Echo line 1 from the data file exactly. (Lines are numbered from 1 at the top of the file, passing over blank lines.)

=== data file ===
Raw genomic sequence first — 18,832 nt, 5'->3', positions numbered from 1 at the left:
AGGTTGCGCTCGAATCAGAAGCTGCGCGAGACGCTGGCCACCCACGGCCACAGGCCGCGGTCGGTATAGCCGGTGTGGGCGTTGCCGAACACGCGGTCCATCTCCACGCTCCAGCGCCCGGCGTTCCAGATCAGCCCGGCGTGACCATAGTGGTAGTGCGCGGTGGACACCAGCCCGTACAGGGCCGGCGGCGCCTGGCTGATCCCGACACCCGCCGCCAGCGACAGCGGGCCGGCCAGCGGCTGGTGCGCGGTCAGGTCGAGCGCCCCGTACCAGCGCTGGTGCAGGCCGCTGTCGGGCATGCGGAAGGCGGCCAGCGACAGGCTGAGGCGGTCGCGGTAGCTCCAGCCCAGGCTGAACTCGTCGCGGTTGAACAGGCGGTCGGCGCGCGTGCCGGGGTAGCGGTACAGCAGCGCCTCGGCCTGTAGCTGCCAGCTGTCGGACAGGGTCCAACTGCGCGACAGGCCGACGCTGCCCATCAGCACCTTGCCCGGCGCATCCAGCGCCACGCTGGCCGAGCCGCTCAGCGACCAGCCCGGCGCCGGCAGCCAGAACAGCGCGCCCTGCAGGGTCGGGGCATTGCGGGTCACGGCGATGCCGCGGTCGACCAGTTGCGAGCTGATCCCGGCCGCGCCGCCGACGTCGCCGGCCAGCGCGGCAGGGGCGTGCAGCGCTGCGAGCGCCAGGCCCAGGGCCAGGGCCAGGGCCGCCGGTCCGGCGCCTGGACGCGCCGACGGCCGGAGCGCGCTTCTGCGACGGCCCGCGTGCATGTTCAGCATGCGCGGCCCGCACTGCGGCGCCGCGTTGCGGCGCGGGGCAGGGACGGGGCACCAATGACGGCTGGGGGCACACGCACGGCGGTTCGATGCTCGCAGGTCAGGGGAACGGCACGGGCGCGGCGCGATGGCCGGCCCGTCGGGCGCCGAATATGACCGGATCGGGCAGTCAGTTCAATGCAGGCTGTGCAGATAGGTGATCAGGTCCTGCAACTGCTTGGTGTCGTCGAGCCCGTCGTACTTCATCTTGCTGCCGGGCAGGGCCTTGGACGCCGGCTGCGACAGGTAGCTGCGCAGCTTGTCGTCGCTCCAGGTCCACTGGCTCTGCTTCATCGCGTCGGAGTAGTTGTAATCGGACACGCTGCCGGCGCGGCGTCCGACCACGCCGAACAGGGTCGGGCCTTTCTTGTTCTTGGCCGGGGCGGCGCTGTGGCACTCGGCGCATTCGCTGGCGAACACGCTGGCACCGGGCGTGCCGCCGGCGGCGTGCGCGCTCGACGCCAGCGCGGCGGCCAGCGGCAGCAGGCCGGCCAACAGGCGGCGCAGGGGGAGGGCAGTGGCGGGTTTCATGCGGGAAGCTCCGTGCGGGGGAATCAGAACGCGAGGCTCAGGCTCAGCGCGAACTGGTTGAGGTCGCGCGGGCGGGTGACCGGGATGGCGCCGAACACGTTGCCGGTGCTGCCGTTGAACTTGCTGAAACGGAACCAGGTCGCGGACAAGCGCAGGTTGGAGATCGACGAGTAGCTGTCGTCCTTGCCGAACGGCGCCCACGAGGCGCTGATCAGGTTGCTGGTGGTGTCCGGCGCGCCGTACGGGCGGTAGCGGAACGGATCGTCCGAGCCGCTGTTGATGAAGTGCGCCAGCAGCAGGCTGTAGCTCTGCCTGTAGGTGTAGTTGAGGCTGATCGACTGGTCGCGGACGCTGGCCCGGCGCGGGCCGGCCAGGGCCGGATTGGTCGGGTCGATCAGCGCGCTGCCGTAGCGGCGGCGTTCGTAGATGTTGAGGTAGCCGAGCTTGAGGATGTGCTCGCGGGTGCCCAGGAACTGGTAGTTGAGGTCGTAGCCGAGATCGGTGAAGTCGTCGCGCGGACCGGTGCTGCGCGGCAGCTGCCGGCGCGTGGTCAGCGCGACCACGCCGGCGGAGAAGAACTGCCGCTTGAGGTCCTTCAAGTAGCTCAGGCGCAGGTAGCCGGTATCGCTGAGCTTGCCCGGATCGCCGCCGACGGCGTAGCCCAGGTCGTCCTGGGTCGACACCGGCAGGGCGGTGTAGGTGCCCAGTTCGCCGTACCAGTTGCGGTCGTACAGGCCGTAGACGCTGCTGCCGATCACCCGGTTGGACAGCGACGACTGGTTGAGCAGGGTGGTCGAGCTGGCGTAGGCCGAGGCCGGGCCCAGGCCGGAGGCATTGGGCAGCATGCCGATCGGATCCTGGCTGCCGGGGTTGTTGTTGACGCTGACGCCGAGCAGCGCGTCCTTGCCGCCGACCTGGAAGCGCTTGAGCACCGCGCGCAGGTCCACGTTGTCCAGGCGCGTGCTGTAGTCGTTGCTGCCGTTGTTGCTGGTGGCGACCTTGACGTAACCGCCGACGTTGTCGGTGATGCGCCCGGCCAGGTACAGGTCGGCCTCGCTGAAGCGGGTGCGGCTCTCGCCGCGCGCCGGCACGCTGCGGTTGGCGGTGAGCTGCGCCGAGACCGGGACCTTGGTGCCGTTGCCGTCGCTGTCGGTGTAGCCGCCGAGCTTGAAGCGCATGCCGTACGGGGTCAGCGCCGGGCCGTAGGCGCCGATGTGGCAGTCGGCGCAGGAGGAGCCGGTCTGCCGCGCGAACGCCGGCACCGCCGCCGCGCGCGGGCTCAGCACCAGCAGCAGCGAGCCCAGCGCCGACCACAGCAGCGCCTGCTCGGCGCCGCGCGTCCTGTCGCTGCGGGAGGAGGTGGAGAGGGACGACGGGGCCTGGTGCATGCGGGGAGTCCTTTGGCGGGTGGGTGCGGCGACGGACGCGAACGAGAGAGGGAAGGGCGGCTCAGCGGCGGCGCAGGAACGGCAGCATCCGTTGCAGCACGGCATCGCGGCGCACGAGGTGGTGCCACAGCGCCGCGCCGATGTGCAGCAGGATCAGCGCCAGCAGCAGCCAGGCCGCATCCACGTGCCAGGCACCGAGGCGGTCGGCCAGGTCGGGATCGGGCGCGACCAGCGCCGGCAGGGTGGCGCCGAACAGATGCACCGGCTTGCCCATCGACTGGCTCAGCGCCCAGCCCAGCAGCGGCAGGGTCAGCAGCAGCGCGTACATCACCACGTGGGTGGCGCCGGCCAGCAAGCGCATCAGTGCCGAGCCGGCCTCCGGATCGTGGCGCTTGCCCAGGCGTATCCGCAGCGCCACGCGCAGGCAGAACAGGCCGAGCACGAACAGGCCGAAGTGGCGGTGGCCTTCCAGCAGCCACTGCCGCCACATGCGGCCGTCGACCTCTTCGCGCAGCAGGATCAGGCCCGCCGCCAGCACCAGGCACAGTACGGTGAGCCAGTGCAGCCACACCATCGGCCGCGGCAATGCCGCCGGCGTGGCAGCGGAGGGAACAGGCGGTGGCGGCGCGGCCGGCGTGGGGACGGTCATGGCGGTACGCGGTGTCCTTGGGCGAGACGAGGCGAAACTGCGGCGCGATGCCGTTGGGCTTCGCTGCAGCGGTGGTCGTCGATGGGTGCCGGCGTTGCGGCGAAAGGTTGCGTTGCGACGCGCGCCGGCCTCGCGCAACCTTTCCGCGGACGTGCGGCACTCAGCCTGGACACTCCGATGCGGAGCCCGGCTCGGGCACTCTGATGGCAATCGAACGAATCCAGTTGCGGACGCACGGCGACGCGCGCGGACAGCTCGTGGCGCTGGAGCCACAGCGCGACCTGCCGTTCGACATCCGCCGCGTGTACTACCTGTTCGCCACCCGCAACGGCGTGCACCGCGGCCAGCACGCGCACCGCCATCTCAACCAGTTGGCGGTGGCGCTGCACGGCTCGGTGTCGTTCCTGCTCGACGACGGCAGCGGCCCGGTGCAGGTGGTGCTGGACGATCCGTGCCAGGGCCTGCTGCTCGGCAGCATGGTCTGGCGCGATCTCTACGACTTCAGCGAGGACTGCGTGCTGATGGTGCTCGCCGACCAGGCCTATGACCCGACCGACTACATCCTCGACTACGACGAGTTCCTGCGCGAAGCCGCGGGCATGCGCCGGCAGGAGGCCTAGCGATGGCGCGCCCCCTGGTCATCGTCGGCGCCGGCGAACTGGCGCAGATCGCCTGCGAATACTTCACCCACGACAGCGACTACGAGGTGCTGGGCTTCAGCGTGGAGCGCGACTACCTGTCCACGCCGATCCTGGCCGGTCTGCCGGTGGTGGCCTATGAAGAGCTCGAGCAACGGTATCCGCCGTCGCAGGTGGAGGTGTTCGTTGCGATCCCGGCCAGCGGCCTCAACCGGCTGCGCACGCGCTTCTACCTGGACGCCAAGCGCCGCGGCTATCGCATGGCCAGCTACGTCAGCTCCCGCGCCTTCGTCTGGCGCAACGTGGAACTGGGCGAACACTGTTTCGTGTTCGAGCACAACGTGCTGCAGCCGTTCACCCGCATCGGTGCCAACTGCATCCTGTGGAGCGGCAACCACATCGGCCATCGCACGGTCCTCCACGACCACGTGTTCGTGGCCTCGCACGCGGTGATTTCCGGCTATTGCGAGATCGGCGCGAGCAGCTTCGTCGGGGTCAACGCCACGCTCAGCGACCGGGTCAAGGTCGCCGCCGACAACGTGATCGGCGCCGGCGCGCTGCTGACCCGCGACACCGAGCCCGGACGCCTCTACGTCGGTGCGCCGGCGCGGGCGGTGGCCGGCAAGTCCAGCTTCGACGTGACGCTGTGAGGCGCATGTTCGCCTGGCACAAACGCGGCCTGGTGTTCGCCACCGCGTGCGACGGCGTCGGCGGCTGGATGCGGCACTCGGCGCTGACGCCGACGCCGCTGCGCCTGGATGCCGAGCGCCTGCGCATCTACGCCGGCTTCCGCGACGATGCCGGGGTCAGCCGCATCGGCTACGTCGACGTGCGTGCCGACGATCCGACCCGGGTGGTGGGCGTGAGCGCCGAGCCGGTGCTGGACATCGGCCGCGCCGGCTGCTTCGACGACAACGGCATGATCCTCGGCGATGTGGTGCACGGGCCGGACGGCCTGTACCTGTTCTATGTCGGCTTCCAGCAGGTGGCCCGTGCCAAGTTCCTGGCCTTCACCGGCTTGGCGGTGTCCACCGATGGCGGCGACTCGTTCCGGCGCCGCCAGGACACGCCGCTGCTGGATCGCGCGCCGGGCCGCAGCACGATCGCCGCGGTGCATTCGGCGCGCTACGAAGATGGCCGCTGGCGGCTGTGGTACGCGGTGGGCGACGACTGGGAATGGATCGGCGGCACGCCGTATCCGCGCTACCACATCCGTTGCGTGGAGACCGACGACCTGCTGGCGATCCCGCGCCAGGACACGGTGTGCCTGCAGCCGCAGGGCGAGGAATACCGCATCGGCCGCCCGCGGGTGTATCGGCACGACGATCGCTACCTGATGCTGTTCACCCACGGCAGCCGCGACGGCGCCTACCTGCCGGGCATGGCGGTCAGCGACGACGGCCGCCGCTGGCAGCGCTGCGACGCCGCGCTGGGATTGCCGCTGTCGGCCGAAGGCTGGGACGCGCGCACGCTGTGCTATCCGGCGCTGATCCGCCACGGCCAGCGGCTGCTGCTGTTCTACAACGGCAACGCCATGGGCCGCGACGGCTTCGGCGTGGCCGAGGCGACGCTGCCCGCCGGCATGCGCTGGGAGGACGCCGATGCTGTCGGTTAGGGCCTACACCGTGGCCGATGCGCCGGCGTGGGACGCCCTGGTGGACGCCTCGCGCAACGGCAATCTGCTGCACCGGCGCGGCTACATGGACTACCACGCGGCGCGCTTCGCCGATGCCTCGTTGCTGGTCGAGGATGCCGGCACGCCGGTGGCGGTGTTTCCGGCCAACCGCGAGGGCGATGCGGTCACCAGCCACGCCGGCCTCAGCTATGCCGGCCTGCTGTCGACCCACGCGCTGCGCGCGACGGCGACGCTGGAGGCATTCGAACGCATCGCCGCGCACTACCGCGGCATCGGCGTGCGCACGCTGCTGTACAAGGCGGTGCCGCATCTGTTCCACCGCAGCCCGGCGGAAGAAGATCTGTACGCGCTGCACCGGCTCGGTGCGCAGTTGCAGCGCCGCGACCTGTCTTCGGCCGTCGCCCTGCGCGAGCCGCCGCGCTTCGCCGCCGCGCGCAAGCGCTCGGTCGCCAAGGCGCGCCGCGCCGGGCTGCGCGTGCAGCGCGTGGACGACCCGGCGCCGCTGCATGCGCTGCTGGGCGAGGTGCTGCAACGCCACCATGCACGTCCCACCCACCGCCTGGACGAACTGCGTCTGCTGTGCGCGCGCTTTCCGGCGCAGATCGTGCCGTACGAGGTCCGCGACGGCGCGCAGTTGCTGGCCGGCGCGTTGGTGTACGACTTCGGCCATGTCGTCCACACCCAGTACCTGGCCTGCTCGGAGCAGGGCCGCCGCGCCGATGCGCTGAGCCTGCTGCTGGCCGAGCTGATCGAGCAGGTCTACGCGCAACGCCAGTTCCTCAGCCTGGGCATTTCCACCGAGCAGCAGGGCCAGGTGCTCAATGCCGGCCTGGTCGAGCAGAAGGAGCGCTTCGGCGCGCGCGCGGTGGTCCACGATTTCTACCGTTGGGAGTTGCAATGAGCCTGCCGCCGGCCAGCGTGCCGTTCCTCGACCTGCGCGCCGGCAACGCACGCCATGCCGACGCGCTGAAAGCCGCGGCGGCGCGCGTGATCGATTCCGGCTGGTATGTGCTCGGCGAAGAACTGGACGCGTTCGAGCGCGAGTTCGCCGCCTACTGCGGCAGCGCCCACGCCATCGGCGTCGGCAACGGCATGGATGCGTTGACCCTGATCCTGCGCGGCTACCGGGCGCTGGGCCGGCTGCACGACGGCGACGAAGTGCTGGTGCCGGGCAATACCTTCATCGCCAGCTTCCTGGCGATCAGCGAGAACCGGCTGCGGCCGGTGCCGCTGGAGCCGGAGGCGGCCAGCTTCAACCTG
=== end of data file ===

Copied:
Raw genomic sequence first — 18,832 nt, 5'->3', positions numbered from 1 at the left: